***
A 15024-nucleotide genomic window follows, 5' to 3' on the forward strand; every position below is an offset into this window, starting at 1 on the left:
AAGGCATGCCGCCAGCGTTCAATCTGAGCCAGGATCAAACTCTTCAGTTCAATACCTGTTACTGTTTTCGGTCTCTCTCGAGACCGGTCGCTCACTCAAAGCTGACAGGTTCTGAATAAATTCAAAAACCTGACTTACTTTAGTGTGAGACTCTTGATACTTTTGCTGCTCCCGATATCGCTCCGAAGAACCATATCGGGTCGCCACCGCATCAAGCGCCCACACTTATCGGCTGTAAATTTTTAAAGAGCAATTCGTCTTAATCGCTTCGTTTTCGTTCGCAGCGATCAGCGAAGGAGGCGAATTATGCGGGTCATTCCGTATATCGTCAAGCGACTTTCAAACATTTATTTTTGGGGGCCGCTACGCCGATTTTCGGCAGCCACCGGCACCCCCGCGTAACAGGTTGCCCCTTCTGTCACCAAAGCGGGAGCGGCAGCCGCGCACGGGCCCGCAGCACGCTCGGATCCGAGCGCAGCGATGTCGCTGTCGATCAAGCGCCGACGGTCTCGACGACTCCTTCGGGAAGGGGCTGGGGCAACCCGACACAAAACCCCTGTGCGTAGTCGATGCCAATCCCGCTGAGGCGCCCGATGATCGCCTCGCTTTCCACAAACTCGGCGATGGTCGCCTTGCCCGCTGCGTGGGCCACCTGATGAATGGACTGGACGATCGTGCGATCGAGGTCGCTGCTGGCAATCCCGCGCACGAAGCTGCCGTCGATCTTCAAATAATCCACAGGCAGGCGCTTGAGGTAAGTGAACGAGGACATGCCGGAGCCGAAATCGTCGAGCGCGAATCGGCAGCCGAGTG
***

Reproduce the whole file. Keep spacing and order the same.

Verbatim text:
A 15024-nucleotide genomic window follows, 5' to 3' on the forward strand; every position below is an offset into this window, starting at 1 on the left:
AAGGCATGCCGCCAGCGTTCAATCTGAGCCAGGATCAAACTCTTCAGTTCAATACCTGTTACTGTTTTCGGTCTCTCTCGAGACCGGTCGCTCACTCAAAGCTGACAGGTTCTGAATAAATTCAAAAACCTGACTTACTTTAGTGTGAGACTCTTGATACTTTTGCTGCTCCCGATATCGCTCCGAAGAACCATATCGGGTCGCCACCGCATCAAGCGCCCACACTTATCGGCTGTAAATTTTTAAAGAGCAATTCGTCTTAATCGCTTCGTTTTCGTTCGCAGCGATCAGCGAAGGAGGCGAATTATGCGGGTCATTCCGTATATCGTCAAGCGACTTTCAAACATTTATTTTTGGGGGCCGCTACGCCGATTTTCGGCAGCCACCGGCACCCCCGCGTAACAGGTTGCCCCTTCTGTCACCAAAGCGGGAGCGGCAGCCGCGCACGGGCCCGCAGCACGCTCGGATCCGAGCGCAGCGATGTCGCTGTCGATCAAGCGCCGACGGTCTCGACGACTCCTTCGGGAAGGGGCTGGGGCAACCCGACACAAAACCCCTGTGCGTAGTCGATGCCAATCCCGCTGAGGCGCCCGATGATCGCCTCGCTTTCCACAAACTCGGCGATGGTCGCCTTGCCCGCTGCGTGGGCCACCTGATGAATGGACTGGACGATCGTGCGATCGAGGTCGCTGCTGGCAATCCCGCGCACGAAGCTGCCGTCGATCTTCAAATAATCCACAGGCAGGCGCTTGAGGTAAGTGAACGAGGACATGCCGGAGCCGAAATCGTCGAGCGCGAATCGGCAGCCGAGTG